SAN FRANCISCO, Nov 16 (Reuters) – U.S. President Joe Biden said on Thursday he would continue to work to advance a Pacific trade pact, even as his vision for a regional deal to counter China’s influence stumbled over his attempts to strengthen workers’ rights.
“Our work is not yet done,” Biden told business leaders in San Francisco, where he was attending a summit of the 21-member Asia Pacific Economic Cooperation (APEC) forum.
“We will continue to work to better facilitate high-standard trade that promotes workers’ rights through strong enforcement of labor standards.”
On Thursday, Biden was also scheduled to attend an event for the Indo-Pacific Economic Framework (IPEF), a 14-nation group that his administration established.
Hopes for an IPEF trade deal were dashed this week. The members could not agree on improving labor and environmental standards or compliance, people briefed on the talks said.
The United States and its Indo-Pacific partners need to regroup and “recalibrate” their trade pillar negotiations early next year, US Deputy Trade Representative Sarah Bianchi told Reuters on Thursday.
Asked how long an IPEF trade deal could take, an administration official said most negotiations take years, but the White House intended to work on an “accelerated timeline.”
The White House started IPEF to strengthen economic engagement with Asia after former President Donald Trump abandoned a regional trade pact in 2017. Biden, a Democrat, could face Republican Trump again in next year’s presidential election, a face-off that could affect US support for multilateral groups such as APEC or the IMF and trade policy.
After a day of meetings, Biden said the leaders signed a supply chain agreement to identify bottlenecks before problems arise, such as during the height of the COVID pandemic. He also said they made agreements to accelerate transitions to clean energy, as well as an agreement to fight corruption.
He also touted the launch of an “investment accelerator” to bring in private capital for investments in clean energy and technology.
“Government investments are not enough,” he said. “We need to mobilize private investment.”
US INVESTMENT IN ASIA
Ahead of the APEC summit, Biden on Thursday touted investments from U.S. companies in the region, including Amazon.com ( AMZN.O ), Delta Air Lines ( DAL.N ), PepsiCo ( PEP.O ), Apple ( AAPL.O ) and Boeing . (PROHIBIT)
He argued that continued US economic growth would strengthen the entire world, an assessment challenged by the sluggish global economy.
The International Monetary Fund last month cut its growth forecasts for China, saying overall global growth remained low and uneven despite what it called the “remarkable strength” of the US economy. It projects real global GDP growth of 3.0% for 2023.
Biden said 60% of US exports went to APEC countries, and US companies were the largest source of foreign direct investment in those economies, committing at least $40 billion by 2023.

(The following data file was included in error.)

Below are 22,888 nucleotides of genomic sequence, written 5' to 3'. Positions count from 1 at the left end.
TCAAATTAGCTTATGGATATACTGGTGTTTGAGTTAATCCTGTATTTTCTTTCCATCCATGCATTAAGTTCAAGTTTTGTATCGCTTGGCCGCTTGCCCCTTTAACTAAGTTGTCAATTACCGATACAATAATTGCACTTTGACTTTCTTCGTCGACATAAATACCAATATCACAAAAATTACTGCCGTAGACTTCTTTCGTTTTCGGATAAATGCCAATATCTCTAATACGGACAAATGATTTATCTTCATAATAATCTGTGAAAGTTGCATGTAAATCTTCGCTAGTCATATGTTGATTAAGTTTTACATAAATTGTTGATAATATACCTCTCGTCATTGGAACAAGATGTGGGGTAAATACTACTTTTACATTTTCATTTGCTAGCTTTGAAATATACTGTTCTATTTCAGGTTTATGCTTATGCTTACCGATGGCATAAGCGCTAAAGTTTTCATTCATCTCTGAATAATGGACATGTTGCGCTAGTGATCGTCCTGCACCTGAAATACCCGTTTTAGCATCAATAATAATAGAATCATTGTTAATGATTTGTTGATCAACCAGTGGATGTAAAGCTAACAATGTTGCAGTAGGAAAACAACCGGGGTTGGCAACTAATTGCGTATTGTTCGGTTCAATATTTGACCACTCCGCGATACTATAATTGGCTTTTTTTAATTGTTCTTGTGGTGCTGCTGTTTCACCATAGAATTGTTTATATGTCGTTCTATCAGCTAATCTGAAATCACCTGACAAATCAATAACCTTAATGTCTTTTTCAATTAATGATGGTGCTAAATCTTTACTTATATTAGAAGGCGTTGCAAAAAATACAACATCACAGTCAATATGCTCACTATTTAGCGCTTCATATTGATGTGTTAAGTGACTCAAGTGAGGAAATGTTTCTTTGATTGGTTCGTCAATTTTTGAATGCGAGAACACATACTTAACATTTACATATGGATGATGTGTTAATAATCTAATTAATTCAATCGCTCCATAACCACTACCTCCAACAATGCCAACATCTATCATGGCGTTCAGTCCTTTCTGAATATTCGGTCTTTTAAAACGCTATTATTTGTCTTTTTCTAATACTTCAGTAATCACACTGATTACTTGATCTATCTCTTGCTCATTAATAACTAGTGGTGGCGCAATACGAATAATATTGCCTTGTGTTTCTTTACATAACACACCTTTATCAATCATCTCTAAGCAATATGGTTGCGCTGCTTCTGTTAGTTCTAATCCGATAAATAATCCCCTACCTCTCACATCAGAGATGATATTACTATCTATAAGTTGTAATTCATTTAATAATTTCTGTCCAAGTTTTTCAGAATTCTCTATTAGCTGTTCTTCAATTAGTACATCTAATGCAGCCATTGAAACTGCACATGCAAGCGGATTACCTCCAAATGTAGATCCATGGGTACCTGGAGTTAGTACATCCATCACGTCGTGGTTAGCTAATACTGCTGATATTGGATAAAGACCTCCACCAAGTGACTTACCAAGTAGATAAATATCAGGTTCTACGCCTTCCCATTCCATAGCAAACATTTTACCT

US Commerce Secretary Gina Raimondo said earlier Thursday that IPEF countries had agreed on several “pillars” of the trade initiative, covering cooperation on clean energy and anti-corruption measures. Ministers also formally signed a previously agreed text on a third pillar covering supply chain resilience.
The US-backed initiative is not the only game in town. Trade ministers from the Comprehensive and Progressive Agreement for Trans-Pacific Partnership countries on Wednesday welcomed more members to the bloc if they can meet its standards.
An earlier version of that trade bloc was abandoned by Trump, and under Biden, free trade deals have been put on the back burner under pressure from labor groups.
APEC members have been closely monitoring developments between the United States and China, the world’s two largest economies and strategic rivals, worried that increasingly intense competition could disrupt global trade and security.
Biden, who held a summit with Chinese President Xi Jinping on Wednesday aimed at stabilizing tense relations, said a stable US-China relationship was good for the world.
He said he told Xi he considered the United States “a Pacific nation” that will remain committed to the region. Biden said the United States was not decoupling its economy from China, but was “de-risking and diversifying.”
“A stable relationship between the world’s two largest economies is not only good for the two economies, but good for the world,” Biden said to applause. “It’s good for everyone.”
Richard Adkerson, chief executive of miner Freeport-McMoRan Inc ( FCX.N ), with operations in Peru and Indonesia, said he was “encouraged” by signs of improving relations between China and the United States, including the presidential meeting.
“We’ll have to wait and see if it’s a watershed moment or not,” he said.
Reporting by Trevor Hunnicutt, David Brunnstrom, Nandita Bose, Ann Saphir, Katharine Jackson, Andrea Shalal and Doina Chiacu; Editing by Cynthia Osterman and Stephen Coates
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